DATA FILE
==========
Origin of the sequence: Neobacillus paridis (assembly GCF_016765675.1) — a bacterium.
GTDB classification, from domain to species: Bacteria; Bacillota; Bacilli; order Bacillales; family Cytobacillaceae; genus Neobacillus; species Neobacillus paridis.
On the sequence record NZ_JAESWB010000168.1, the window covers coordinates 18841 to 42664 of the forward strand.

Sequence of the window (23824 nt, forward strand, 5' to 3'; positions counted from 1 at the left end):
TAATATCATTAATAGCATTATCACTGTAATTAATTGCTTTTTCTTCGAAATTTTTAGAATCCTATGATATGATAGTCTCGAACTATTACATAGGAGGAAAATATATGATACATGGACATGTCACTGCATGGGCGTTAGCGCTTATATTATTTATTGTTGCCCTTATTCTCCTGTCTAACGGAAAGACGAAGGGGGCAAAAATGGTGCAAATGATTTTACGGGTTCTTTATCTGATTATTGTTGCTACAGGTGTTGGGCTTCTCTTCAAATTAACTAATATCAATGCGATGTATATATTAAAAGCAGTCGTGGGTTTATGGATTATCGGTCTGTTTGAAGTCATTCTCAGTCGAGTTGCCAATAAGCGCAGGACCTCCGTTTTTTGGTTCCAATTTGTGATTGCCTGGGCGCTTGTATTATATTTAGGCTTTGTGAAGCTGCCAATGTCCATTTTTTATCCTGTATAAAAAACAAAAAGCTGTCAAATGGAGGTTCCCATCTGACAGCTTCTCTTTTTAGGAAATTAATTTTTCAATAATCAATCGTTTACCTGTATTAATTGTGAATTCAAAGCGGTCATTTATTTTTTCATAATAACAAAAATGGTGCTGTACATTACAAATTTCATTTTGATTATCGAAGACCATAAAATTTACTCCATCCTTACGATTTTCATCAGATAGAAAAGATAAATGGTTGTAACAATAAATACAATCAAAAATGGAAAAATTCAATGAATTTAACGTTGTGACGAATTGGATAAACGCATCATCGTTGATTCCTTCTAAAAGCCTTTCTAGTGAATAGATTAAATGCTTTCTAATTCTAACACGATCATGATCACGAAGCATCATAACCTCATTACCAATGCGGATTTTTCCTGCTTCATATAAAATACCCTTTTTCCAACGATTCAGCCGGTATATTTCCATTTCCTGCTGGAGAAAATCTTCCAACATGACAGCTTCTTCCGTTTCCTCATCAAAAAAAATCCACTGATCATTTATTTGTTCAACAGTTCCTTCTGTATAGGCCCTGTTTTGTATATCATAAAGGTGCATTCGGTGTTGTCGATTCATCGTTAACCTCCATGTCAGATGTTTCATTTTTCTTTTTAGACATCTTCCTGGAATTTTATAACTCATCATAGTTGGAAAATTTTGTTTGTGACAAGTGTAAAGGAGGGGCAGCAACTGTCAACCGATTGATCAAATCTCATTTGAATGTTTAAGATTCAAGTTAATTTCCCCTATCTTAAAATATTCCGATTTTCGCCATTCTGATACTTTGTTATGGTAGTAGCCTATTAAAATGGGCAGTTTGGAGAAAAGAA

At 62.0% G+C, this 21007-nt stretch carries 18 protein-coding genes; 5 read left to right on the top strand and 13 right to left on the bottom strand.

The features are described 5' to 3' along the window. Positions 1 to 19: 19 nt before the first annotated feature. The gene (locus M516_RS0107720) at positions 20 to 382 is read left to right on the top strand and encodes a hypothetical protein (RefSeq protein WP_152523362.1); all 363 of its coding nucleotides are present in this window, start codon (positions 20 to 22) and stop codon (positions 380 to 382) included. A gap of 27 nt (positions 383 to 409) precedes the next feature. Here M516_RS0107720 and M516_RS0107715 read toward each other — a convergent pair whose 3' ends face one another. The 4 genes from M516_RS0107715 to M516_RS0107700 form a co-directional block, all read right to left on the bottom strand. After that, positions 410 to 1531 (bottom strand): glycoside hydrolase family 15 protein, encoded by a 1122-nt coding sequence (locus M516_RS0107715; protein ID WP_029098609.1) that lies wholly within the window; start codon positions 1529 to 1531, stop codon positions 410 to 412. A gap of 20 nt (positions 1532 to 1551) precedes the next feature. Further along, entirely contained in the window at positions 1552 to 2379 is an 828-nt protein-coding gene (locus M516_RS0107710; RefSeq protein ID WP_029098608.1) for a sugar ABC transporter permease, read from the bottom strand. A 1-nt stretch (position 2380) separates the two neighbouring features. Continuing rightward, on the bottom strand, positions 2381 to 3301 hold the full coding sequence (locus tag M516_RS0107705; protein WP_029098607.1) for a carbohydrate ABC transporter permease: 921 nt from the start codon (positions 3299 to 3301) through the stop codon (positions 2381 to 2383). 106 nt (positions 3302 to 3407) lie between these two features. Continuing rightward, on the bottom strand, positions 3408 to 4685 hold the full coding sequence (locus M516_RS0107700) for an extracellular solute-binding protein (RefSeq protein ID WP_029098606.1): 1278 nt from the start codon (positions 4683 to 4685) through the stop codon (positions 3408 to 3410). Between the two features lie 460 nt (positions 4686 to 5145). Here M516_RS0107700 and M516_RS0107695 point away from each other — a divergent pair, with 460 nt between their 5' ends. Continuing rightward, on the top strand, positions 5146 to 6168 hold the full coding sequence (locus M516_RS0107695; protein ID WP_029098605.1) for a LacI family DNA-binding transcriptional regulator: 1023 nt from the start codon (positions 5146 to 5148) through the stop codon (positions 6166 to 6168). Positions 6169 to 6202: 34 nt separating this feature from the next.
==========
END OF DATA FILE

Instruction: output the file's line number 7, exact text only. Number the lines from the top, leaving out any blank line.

The features are described 5' to 3' along the window. Positions 1 to 19: 19 nt before the first annotated feature. The gene (locus M516_RS0107720) at positions 20 to 382 is read left to right on the top strand and encodes a hypothetical protein (RefSeq protein WP_152523362.1); all 363 of its coding nucleotides are present in this window, start codon (positions 20 to 22) and stop codon (positions 380 to 382) included. A gap of 27 nt (positions 383 to 409) precedes the next feature. Here M516_RS0107720 and M516_RS0107715 read toward each other — a convergent pair whose 3' ends face one another. The 4 genes from M516_RS0107715 to M516_RS0107700 form a co-directional block, all read right to left on the bottom strand. After that, positions 410 to 1531 (bottom strand): glycoside hydrolase family 15 protein, encoded by a 1122-nt coding sequence (locus M516_RS0107715; protein ID WP_029098609.1) that lies wholly within the window; start codon positions 1529 to 1531, stop codon positions 410 to 412. A gap of 20 nt (positions 1532 to 1551) precedes the next feature. Further along, entirely contained in the window at positions 1552 to 2379 is an 828-nt protein-coding gene (locus M516_RS0107710; RefSeq protein ID WP_029098608.1) for a sugar ABC transporter permease, read from the bottom strand. A 1-nt stretch (position 2380) separates the two neighbouring features. Continuing rightward, on the bottom strand, positions 2381 to 3301 hold the full coding sequence (locus tag M516_RS0107705; protein WP_029098607.1) for a carbohydrate ABC transporter permease: 921 nt from the start codon (positions 3299 to 3301) through the stop codon (positions 2381 to 2383). 106 nt (positions 3302 to 3407) lie between these two features. Continuing rightward, on the bottom strand, positions 3408 to 4685 hold the full coding sequence (locus M516_RS0107700) for an extracellular solute-binding protein (RefSeq protein ID WP_029098606.1): 1278 nt from the start codon (positions 4683 to 4685) through the stop codon (positions 3408 to 3410). Between the two features lie 460 nt (positions 4686 to 5145). Here M516_RS0107700 and M516_RS0107695 point away from each other — a divergent pair, with 460 nt between their 5' ends. Continuing rightward, on the top strand, positions 5146 to 6168 hold the full coding sequence (locus M516_RS0107695; protein ID WP_029098605.1) for a LacI family DNA-binding transcriptional regulator: 1023 nt from the start codon (positions 5146 to 5148) through the stop codon (positions 6166 to 6168). Positions 6169 to 6202: 34 nt separating this feature from the next.